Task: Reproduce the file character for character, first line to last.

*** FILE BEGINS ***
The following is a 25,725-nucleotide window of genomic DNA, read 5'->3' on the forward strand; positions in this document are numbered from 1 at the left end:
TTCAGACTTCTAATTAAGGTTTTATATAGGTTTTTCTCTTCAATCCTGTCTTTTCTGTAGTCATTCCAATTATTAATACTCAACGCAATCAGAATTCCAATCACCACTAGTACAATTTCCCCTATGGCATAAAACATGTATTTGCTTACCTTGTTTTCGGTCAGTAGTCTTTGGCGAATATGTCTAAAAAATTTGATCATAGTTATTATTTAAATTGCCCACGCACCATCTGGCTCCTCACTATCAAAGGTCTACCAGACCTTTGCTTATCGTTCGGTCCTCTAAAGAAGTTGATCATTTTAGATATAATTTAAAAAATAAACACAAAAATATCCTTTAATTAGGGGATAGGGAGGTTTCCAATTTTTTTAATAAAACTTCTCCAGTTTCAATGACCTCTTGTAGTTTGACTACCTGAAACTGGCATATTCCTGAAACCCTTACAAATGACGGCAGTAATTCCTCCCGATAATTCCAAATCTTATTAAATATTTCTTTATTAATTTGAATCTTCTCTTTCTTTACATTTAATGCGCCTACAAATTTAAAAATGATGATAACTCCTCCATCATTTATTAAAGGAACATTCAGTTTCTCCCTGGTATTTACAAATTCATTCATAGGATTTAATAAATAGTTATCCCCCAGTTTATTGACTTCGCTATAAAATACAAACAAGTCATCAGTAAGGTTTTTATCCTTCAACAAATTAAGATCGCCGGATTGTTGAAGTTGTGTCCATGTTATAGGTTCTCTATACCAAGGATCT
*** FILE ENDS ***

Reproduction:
The following is a 25,725-nucleotide window of genomic DNA, read 5'->3' on the forward strand; positions in this document are numbered from 1 at the left end:
TTCAGACTTCTAATTAAGGTTTTATATAGGTTTTTCTCTTCAATCCTGTCTTTTCTGTAGTCATTCCAATTATTAATACTCAACGCAATCAGAATTCCAATCACCACTAGTACAATTTCCCCTATGGCATAAAACATGTATTTGCTTACCTTGTTTTCGGTCAGTAGTCTTTGGCGAATATGTCTAAAAAATTTGATCATAGTTATTATTTAAATTGCCCACGCACCATCTGGCTCCTCACTATCAAAGGTCTACCAGACCTTTGCTTATCGTTCGGTCCTCTAAAGAAGTTGATCATTTTAGATATAATTTAAAAAATAAACACAAAAATATCCTTTAATTAGGGGATAGGGAGGTTTCCAATTTTTTTAATAAAACTTCTCCAGTTTCAATGACCTCTTGTAGTTTGACTACCTGAAACTGGCATATTCCTGAAACCCTTACAAATGACGGCAGTAATTCCTCCCGATAATTCCAAATCTTATTAAATATTTCTTTATTAATTTGAATCTTCTCTTTCTTTACATTTAATGCGCCTACAAATTTAAAAATGATGATAACTCCTCCATCATTTATTAAAGGAACATTCAGTTTCTCCCTGGTATTTACAAATTCATTCATAGGATTTAATAAATAGTTATCCCCCAGTTTATTGACTTCGCTATAAAATACAAACAAGTCATCAGTAAGGTTTTTATCCTTCAACAAATTAAGATCGCCGGATTGTTGAAGTTGTGTCCATGTTATAGGTTCTCTATACCAAGGATCT